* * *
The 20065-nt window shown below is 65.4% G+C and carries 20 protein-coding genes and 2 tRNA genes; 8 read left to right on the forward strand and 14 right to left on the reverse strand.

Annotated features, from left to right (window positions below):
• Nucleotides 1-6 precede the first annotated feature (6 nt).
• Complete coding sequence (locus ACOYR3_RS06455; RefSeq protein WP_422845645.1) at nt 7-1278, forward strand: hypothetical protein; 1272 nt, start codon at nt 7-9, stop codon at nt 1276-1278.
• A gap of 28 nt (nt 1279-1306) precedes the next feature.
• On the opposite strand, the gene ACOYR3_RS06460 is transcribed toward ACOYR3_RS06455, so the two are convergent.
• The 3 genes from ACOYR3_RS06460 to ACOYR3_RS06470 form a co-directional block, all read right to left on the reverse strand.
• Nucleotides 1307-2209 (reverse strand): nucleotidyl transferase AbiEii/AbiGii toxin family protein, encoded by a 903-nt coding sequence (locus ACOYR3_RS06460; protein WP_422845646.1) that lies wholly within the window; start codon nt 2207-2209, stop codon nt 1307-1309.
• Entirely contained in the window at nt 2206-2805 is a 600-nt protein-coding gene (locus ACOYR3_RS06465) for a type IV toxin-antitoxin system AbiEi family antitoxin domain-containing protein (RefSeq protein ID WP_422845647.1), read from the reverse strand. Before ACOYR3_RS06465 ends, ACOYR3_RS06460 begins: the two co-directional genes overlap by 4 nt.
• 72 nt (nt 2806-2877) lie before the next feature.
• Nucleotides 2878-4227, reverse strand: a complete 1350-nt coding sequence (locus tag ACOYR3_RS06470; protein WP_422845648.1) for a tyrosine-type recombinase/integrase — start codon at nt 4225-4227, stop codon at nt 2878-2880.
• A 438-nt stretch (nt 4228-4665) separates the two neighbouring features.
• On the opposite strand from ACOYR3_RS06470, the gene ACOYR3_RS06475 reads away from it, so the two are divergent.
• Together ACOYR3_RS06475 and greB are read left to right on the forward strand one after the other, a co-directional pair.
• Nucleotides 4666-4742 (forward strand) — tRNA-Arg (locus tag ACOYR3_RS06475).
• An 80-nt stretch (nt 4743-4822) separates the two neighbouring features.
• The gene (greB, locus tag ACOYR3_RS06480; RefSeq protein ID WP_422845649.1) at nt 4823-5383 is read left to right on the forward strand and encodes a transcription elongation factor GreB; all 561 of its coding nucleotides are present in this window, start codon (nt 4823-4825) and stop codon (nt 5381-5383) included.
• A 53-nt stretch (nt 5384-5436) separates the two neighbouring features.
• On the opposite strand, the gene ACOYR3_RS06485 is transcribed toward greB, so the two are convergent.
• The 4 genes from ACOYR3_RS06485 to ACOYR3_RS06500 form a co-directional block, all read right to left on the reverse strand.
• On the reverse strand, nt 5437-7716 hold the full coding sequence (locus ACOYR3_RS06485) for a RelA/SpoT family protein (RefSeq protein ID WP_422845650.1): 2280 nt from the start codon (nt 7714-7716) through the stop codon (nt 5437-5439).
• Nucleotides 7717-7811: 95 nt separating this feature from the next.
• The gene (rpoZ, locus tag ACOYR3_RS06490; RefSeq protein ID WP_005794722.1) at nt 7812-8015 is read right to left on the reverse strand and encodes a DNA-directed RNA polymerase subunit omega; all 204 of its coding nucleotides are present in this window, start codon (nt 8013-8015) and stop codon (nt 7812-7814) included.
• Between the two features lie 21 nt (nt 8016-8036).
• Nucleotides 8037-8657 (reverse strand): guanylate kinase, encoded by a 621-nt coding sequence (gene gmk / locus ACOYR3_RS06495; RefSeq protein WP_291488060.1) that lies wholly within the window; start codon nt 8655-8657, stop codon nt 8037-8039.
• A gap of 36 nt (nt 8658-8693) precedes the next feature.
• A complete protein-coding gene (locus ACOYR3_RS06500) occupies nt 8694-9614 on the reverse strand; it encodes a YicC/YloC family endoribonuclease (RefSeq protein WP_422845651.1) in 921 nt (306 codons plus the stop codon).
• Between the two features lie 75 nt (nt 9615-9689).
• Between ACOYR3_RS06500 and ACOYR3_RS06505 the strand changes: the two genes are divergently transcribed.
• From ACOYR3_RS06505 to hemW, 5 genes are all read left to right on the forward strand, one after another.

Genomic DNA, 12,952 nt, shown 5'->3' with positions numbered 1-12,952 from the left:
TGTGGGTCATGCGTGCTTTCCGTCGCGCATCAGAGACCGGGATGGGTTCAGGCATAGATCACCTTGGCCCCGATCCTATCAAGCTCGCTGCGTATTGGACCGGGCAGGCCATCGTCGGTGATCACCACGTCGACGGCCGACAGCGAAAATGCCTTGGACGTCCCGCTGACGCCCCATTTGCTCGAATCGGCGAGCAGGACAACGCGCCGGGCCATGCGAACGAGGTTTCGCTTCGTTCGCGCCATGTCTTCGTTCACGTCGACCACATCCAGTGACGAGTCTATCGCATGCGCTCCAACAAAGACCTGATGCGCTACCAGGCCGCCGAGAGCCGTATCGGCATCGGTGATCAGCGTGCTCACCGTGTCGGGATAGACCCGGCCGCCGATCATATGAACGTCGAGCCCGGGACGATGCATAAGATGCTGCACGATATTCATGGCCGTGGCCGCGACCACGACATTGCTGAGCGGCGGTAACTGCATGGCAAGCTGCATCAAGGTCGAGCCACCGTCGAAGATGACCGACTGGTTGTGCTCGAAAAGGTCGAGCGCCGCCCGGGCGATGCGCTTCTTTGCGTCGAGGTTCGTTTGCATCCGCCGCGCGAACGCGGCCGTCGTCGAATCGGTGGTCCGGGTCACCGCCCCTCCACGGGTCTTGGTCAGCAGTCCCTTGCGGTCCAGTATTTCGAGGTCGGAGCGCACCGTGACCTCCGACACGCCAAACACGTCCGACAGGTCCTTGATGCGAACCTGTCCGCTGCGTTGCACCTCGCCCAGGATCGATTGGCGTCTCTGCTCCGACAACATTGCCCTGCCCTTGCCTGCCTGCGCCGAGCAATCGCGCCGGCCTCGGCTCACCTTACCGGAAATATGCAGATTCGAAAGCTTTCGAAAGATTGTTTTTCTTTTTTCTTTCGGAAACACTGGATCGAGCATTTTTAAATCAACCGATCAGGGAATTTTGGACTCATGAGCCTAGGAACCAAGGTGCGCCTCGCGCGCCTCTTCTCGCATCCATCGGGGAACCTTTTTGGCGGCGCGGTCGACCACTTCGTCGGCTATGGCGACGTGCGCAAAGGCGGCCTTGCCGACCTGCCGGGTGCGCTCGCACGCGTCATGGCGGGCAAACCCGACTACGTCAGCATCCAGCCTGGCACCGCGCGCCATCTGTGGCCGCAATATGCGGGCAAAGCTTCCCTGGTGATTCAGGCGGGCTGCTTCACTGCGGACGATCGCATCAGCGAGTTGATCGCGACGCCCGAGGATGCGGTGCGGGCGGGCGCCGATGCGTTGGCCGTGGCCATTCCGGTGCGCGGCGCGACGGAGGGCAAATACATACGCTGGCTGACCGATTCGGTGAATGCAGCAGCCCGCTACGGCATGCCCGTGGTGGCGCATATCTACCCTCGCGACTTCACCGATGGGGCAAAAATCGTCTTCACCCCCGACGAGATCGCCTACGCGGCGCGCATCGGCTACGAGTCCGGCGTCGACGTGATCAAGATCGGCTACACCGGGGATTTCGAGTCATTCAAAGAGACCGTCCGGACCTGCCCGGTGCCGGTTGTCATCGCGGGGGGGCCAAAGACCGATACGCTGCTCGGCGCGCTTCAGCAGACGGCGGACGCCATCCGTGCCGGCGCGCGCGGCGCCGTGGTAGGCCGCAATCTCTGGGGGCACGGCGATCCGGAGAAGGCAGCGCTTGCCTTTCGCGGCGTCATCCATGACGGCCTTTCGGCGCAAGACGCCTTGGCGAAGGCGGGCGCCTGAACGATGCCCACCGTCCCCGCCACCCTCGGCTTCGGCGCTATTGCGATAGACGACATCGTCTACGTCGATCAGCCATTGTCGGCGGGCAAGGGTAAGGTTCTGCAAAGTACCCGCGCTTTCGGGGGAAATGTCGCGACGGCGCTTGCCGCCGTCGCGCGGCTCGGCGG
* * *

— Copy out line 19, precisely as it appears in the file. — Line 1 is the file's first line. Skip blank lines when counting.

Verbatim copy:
• On the opposite strand, the gene ACOYR3_RS06485 is transcribed toward greB, so the two are convergent.